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Planets 2018 – a response to Holst’s influential work

Planets 2018
Mira Calix – Mercury – keeper of borders
composition performed by the Ligeti Quartet< Written out of a fascination with astrology, Holst’s The Planets was first performed 100 years ago. But what would it sound like if created today? Inspired by modern astronomy and music, the adventurous Ligeti Quartet perform 8 new planetary works, created especially for planetariums, by 8 composers spanning contemporary classical, electronica to jazz. Exploring the domes’ unique design with live visuals, The Planets 2018 takes you on an astronomical journey into new music.

Mira was partnered with Professor of planetary geosciences David Rothery who advised and facilitated the work.

‘my musical interpretation of the planet Mercury has been developed from sonified data gathered from my (simulated) flight path over the surface. This opportunity to pass over the craters of the planet, all named after artists, was kindly facilitated by David. I gave the material i collected musical parameters, including the 8 tone scale at the core of Holst’s original score. These compositional choices were made with a more conceptual view to connect his, dare i say it, flight of fancy, around the planet and my more binary one. The two approaches work in juxtaposition with one another, eventually leading to a brief moment of musical symbiosis. Where as Mercury may have been, amongst other things  the keeper of boundaries in Greek mythology, my new score  is a journey that embraces freedom of movement, without borders.’ 

Music and science collide as composers Ayanna Witter-Johnson, Deborah Pritchard, Laurence Crane, Mira Calix, Richard Bullen, Shiva Feshareki, Samuel Bordoli and Yazz Ahmed connect with astronomers to explore the modern science of our solar system. Taking inspiration from the latest explorations of Mars, Earth, Mercury, Saturn, Venus, Uranus, Jupiter and Neptune, sit back, look up and discover The Planets 2018.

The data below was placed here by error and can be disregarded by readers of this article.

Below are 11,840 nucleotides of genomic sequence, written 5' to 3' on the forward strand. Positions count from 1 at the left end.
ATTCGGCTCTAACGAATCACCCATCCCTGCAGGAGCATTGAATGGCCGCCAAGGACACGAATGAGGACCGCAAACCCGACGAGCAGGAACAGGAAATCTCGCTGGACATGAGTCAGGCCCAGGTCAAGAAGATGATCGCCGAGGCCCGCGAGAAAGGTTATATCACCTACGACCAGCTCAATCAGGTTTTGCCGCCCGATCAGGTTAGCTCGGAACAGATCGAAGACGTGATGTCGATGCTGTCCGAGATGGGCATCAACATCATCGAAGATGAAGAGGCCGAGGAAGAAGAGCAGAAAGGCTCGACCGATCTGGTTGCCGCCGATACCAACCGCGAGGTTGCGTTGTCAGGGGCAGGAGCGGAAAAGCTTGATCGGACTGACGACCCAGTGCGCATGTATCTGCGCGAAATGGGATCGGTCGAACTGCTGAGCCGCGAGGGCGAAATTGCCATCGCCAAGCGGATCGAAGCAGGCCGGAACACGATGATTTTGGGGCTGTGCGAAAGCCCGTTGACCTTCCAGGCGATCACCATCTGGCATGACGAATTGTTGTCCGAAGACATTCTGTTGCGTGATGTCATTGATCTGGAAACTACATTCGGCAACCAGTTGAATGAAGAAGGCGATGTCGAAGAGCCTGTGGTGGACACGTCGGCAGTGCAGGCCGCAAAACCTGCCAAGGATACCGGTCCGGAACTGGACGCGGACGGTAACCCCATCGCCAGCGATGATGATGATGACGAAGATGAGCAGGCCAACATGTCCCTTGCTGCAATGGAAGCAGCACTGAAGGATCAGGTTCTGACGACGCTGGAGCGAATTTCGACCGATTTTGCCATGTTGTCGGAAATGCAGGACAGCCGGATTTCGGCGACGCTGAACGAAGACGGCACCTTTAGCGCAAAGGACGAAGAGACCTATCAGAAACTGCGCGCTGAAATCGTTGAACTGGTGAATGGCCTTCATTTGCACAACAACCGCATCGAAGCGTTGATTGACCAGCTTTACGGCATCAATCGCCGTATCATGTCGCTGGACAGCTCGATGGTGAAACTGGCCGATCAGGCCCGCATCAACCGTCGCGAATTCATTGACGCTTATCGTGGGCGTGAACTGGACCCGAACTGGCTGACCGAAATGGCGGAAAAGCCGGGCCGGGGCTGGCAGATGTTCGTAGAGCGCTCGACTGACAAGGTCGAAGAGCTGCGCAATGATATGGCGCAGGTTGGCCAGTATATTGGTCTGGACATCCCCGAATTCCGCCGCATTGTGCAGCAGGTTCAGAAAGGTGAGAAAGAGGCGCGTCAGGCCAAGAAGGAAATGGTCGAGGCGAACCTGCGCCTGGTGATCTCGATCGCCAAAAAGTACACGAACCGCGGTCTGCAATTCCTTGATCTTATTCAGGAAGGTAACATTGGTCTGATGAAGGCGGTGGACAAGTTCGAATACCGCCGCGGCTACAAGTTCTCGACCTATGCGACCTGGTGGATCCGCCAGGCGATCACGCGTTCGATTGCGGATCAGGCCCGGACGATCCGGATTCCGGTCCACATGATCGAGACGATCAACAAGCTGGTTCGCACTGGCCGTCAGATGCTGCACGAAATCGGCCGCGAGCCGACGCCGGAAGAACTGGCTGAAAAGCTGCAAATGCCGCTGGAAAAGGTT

Each new piece of music will be introduced by the recorded voice of comedian Jon Culshaw (Dead Ringers, Newzoids and Spitting Image), a lifelong astronomy enthusiast and part of The Sky at Night team.

A Live Music Sculpture event produced by Sound UK. Funded by Arts Council England National Lottery and RVW Trust.

At the forefront of contemporary music since their formation in 2010, the Ligeti Quartet have established a reputation as one of the UK’s leading ensembles, breaking new ground through innovative programming and championing of today’s most exciting composers and artists. They have commissioned many new works and have collaborated with artists such as Anna Meredith, Kerry Andrew and Shabaka Hutchings. They have played at landmark venues around the world and also regularly escape the stage to play museums, pubs, galleries, and on iceberg sculptures as part of a Greenpeace campaign. The Quartet are Ensemble in Residence at Sheffield and Cambridge Universities.

for further information

David Rothery

29 September – Royal Observatory, Greenwich, London
30 September – Winchester Science Centre
1st October We the Curious. Planetarium, Bristol
2nd October – Thinktank, Birmingham Science Museum, Birmingham

Holst Crater on Mercury – The Holst crater is a peak-ring basin 170 km in diameter, approved 2012. All craters on are named after artists, writers, composers

image courtesy of the Open University and David Rothery